Military

A small group of Fort Bragg soldiers returns home from Afghanistan Monday as the military works to transfer its operations to Afghan forces. 

GI Bill
UNC

With major military installations and affordable public higher education, North Carolina is well-suited to take advantage of the high number of veterans looking to attend college. The federal government has spent more than $30 billion on the post 9-11 GI bill since revamping it four years ago – a number that is likely to increase sharply as more military personnel are discharged.

Teachers at North Carolina's military bases are preparing for up to five furlough days due to cuts from the sequester
Fort Bragg

Teachers at North Carolina's military bases are preparing for up to five furlough days due to cuts from the sequester. 

The Department of Defense says instructors and other nine-month employees can expect mandatory days off after the next school year starts.  Marilee Fitzgerald is the director of the Department of Defense Education Activity, which oversees schools at military bases.

A MQ-9 Reaper drone.
U.S. Air Force photo by Paul Ridgeway

North Carolina is vying to host one of six national test sites for unmanned aerial vehicles, also known as drones.  The prospect of a burgeoning domestic drone industry in the state has some people excited.  But others are voicing concerns.

drone
US Air Force, via Wikipedia

As more domestic law enforcement agencies acquire drones, concerns are increasing about how the unmanned aerial vehicles will be used and regulated.

Winston-Salem Police armored car
Walt Unks / Winston-Salem Journal

The largest law enforcement agencies in the state are being questioned about their use of military style weapons, technology and arrest tactics.  The North Carolina American Civil Liberties Union has sent public records requests to 62 law enforcement agencies.

“One of the reasons that we were very interested in sending out these public records requests, we learned that Gaston County had a drone.  And that was a big revelation,” says state ACLU director Chris Brook.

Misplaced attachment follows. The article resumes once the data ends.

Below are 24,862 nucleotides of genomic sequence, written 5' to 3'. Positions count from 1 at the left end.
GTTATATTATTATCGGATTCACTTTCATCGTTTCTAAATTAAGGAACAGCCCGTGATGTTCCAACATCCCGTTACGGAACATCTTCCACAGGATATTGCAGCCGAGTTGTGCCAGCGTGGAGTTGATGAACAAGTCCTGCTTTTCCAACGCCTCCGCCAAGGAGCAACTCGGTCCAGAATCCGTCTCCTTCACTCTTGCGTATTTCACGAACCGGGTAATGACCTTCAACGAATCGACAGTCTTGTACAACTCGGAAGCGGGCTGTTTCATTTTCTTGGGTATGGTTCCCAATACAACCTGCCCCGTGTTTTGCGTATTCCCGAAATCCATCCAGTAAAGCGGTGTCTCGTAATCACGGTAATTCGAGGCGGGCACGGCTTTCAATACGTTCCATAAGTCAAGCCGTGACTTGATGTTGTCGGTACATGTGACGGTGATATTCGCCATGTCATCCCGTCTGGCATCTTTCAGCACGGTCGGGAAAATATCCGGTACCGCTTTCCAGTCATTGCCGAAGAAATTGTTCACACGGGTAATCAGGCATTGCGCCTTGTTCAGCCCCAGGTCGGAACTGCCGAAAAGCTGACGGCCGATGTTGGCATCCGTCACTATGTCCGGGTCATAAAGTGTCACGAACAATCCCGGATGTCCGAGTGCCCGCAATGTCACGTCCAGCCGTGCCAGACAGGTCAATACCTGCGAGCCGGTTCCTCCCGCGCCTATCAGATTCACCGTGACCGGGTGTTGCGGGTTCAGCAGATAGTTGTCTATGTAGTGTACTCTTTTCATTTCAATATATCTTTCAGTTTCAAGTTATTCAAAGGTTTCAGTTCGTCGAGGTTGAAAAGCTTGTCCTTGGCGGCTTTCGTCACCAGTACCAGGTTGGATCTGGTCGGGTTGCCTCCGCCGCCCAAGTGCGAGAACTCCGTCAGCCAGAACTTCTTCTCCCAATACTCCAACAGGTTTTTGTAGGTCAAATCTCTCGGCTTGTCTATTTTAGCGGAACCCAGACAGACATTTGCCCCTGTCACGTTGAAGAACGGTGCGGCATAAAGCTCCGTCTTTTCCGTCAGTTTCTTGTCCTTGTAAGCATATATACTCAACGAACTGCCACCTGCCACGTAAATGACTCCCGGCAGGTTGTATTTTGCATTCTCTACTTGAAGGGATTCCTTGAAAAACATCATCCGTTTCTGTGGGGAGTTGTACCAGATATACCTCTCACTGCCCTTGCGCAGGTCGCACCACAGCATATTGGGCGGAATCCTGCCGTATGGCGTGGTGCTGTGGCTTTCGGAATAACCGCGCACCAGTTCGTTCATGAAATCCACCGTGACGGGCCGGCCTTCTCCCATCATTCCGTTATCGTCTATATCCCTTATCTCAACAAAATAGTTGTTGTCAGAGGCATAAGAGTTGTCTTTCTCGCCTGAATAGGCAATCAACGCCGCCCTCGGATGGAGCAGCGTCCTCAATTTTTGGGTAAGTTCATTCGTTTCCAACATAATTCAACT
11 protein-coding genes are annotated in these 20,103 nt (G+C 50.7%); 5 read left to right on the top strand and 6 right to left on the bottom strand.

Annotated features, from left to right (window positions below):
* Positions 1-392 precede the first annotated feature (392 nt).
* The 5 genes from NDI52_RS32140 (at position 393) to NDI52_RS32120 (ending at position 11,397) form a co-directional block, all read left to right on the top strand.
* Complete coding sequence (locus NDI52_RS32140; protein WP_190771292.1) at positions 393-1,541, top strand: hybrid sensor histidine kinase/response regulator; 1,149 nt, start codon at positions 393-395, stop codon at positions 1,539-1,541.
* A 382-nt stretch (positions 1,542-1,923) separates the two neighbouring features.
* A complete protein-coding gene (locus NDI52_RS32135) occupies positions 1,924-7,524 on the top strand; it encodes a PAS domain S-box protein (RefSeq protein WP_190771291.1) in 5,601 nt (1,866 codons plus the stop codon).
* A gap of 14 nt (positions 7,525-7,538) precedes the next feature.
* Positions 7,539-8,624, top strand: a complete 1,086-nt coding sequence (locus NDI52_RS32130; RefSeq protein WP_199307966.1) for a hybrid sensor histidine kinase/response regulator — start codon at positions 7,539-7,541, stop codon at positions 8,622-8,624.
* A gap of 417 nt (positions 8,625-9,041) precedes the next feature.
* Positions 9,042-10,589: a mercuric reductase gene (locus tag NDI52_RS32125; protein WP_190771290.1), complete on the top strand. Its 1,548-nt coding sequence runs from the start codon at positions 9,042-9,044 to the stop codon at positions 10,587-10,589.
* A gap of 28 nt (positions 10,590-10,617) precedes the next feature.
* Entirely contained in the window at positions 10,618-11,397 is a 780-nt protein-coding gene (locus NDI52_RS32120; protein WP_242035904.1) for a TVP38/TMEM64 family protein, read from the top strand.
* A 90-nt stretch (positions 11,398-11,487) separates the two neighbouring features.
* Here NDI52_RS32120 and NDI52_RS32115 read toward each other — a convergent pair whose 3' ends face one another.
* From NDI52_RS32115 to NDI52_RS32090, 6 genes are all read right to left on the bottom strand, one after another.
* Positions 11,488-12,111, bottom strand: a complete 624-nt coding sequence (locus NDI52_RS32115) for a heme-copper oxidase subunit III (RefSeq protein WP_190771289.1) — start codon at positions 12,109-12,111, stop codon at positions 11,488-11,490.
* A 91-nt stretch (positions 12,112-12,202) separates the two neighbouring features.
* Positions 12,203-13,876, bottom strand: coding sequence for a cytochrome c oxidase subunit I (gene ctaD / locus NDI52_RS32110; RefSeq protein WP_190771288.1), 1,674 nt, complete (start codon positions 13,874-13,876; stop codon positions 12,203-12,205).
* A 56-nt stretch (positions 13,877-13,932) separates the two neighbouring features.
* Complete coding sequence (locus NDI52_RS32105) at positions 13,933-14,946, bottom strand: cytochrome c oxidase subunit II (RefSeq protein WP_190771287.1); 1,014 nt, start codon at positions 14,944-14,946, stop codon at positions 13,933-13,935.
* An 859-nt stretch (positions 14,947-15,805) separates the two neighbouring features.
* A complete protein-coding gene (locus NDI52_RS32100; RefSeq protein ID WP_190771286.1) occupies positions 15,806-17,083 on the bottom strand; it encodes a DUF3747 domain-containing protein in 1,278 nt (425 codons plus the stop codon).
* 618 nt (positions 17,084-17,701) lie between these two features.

The White House

White House officials are warning each state that spending cuts due to take effect this Friday will have a significant impact.  Military personnel in North Carolina are bracing for the worst.  Army leaders face more than $136 million in base operations cuts.  Jason Furman is a deputy director of the President's National Economic Council.  He says it's uncertain how those cuts will play out.


"It is pretty much a department-by-department thing," Furman says.

www.law.howard.edu

  Retired Colonel Morris Davis was the chief prosecutor for military tribunals at Guantanamo Bay from 2005 to 2007. He resigned in objection to evidence gained by torture and political interference.

He is now an assistant professor of law at Howard University and an outspoken critic of torture. He joins host Frank Stasio for a discussion of his experiences.

The Fayetteville VA Medical Center and Womack Army Medical Center are joining forces on a new physical rehabilitation facility. The Community Rehabilitation Clinic will be built with $6.7 million in federal funds for initiatives to share resources between the Department of Defense and Veterans Affairs. Fayetteville VA Medical Center Director Elizabeth Goolsby says collaborating with Womack will combine their resources and expertise to provide better care and save money.

State charity groups are ramping up efforts to help the troops this holiday season. Thanksgiving begins a time when many people say thank you to military personnel by giving help and holiday cheer. Operation Homefront Carolinas in Charlotte helps by easing financial burdens for military families. Jane Weaver-Sobel is executive director.

Jane Weaver-Sobel: "They skype..they email..they talk to each other. They know when there's a stress at home and we don't want these guys to worry about it so we'll take care of the family while they do their mission and get home."

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